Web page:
If I look at the list of urls that MHA used and Cert-in, the agency under Department of Electronics and Information Technology notified for blocking, it is clear that there is a basic lack of competence. The only explanation one can have of blocking sites that were exposing the fake images, is if such image are searched using a search tool and all pages that came up with such images are blocked without examining the content of these pages. And of course not knowing what what url to block if you really want to block a video on youtube. In other words a lack of elementary competence on social media and the Internet.

Pranesh Prakash of the Centre for Internet & Society has done a detailed analysis of 309 of such urls that have been blocked. His analysis shows a number of mistakes, which meant that the actual pages would not actually have been blocked. So even if the intent to block such urls were carefully worked out, they suffered from inadequate knowledge of the Internet urls, their parameters and how to block them.

The third issue is whether proper procedures as laid down in the IT Act under 69A was followed. The government agencies have said that the Act was followed fully and this will be borne out if information is sought under Right to Information.

However, there are various questions that still exist. Did government try to use only powers under 69A which are meant for the government or also used the safe harbour provision under 79. Under 69A, there are clear provisions laid down how the government must act, what kind of material it can prohibit and who should issue such orders. Under 79, the government can inform the intermediary and if the intermediary does not act, it can then lead to its losing safe harbour. The Rules that have been framed in effect take away the safe harbour and introduces who new set of elements that are not there under 69A of the Act and therefore widening the possibility of its misuse. This is what P. Rajeev, the CPI(M) raised in the Rajya Sabha and has been voiced by various groups in the country. So it is important that the government does not take recourse to 79 but only under 69A. Did it do so or did take recourse to Section 79 of the Act? The letter issued to ISP’s also do make clear under what section has it been decided to block the urls.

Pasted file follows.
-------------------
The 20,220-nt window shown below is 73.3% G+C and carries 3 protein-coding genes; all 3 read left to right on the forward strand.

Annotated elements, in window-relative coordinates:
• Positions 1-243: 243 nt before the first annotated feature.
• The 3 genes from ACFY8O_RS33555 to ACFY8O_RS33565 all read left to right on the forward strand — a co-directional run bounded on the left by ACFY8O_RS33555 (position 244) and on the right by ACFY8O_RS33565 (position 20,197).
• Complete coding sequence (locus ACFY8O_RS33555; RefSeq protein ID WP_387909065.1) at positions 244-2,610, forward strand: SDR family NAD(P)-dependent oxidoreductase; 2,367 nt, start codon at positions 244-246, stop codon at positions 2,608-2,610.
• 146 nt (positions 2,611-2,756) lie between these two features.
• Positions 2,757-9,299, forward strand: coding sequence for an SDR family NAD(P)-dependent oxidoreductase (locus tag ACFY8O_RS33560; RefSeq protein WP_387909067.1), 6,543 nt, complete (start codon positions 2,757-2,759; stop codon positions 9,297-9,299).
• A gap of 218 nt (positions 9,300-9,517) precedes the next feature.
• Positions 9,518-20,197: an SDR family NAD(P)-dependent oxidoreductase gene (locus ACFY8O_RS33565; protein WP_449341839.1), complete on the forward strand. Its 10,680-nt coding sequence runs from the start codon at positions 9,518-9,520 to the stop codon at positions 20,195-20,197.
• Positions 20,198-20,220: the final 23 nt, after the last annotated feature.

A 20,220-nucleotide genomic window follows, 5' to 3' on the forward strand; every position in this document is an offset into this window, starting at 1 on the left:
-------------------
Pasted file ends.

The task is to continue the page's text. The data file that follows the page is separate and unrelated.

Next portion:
Looking at the instructions that have been issued to ISP’s for blocking – and I have a copy of one such instruction, it is very strange to find that it says at the end that the compliance letter should not mention the urls being blocked. It is this kind of statements that raise suspicion about the government.

What the government should do when it blocks sites or web pages is to be transparent about it. Hiding what it is doing can only create doubts about its intentions.

A review of what the government did is important, not because of our desire to criticise it, but also for the government to learn from its mistakes. At the moment, there does not appear to be a recognition that the government reacted late and reacted badly when it did. If the government agencies do not learn from its mistakes, unfortunately all of us will be condemned to suffer from them again.